EEOC: Transgender Workers Protected By Federal Human Rights Act!
April 24, 2012 3 Comments
A five member, bipartisan, federal commission has ruled that employer discrimination based on a person’s gender identity is a violation of the 1964 civil rights act.
The Equal Employment Opportunity Commission says that such action violates Title VII, which prohibits employment discrimination based on race, color, religion, sex and national origin.
Metro Weekly’s Chris Geidner reports,”The opinion came in a decision delivered on Monday, April 23, to lawyers for Mia Macy, a transgender woman who claims she was denied employment with the Department of Alcohol, Tobacco, Firearms and Explosives (ATF) after the agency learned of her transition. It also comes on the heels of a growing number of federal appellate and trial courts deciding that gender-identity discrimination constitutes sex discrimination, whether based on Title VII or the constitutional guarantee of equal protection of the laws.”
According to a press release from the Transgender Law Center, the decision will have broad implications for transgender individuals across the country,”Because the EEOC is the agency charged with interpreting and enforcing federal discrimination laws throughout the nation. The EEOC’s decision will impact every employer, public and private, throughout the nation. The decision is entitled to significant deference by the courts, and will be binding on all federal agencies.”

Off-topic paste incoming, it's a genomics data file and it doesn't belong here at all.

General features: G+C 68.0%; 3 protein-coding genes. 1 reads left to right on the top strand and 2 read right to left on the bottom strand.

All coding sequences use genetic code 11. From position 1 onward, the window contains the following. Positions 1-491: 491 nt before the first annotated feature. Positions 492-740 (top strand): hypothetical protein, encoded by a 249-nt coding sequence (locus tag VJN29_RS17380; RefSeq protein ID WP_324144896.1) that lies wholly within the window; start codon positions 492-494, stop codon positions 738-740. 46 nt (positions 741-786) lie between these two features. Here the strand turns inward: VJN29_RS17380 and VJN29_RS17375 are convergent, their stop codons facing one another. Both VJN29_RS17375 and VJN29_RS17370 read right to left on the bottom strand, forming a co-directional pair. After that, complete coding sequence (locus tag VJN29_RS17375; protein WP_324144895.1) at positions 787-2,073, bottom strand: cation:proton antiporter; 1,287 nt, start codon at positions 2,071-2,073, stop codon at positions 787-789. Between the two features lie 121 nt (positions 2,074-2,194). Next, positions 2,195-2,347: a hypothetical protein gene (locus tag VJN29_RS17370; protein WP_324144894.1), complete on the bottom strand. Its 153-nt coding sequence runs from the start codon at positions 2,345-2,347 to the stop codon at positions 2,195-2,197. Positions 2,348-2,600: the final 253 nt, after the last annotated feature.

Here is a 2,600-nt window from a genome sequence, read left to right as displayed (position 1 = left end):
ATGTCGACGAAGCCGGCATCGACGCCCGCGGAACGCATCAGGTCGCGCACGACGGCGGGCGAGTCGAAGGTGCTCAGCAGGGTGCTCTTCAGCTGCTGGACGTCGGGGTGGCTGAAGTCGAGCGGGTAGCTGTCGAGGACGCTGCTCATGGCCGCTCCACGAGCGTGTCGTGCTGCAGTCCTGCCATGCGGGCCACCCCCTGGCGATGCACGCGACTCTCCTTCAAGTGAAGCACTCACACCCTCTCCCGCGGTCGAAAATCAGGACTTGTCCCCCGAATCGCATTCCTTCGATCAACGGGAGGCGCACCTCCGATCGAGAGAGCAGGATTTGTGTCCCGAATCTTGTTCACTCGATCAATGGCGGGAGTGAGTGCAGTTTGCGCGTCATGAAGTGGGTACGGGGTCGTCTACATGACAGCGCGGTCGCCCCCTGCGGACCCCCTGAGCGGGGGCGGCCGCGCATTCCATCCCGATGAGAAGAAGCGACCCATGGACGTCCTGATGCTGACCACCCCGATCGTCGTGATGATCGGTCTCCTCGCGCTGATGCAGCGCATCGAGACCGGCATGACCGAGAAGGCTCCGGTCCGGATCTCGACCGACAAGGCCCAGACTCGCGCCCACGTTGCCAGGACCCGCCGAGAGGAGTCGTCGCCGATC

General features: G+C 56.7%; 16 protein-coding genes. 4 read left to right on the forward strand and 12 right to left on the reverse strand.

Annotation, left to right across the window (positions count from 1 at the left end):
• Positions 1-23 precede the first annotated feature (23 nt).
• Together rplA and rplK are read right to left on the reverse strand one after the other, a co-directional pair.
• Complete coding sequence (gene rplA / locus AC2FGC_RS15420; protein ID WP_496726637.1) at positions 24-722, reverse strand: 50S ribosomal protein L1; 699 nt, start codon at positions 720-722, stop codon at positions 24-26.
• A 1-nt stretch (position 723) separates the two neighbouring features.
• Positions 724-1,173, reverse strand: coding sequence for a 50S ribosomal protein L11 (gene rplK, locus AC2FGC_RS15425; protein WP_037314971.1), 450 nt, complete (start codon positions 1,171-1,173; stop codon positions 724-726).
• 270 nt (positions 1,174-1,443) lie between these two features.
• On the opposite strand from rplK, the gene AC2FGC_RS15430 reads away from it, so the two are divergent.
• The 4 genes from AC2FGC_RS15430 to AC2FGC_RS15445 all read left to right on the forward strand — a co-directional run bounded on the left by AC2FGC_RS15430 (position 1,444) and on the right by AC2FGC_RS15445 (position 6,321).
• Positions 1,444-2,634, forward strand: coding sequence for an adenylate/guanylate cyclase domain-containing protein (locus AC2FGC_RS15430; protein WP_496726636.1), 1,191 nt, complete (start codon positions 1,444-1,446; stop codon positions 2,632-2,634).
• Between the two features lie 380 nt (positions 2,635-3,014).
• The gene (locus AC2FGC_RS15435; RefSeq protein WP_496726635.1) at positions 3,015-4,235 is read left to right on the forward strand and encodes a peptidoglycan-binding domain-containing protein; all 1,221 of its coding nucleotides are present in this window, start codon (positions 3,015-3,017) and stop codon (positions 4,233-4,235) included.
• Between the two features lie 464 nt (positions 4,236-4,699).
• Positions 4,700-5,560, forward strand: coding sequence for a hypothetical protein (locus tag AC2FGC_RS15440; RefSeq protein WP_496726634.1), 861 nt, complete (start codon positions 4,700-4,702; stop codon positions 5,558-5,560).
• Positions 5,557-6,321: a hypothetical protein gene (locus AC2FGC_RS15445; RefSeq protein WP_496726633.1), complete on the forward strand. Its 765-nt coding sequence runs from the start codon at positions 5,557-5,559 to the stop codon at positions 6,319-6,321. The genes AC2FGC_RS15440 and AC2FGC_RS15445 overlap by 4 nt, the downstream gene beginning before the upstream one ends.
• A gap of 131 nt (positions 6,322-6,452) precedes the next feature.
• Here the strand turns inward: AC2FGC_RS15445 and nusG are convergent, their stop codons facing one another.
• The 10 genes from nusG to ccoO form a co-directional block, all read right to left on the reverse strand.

Masen Davis, Transgender Law Center’s Executive Director, tells Metro Weekly, ”Given that transgender people do not have employment protections in the vast majority of states, this creates a whole new fabric of legal support for our community.”
”When an employer discriminates against someone because the person is transgender, the employer has engaged in disparate treatment related to the sex of the victim,” the decision states. ”This is true regardless of whether an employer discriminates against an employee because the individual has expressed his or her gender in a non-stereotypical fashion, because the employer is uncomfortable with the fact that the person has transitioned or is in the process of transitioning from one gender to another, or because the employer simply does not like that the person is identifying as a transgender person,” reports Geidner.
“The decision today follows a clear trend by federal courts in recent years holding that transgender people are protected by Title VII’s prohibition against sex discrimination,” says the Center’s press release.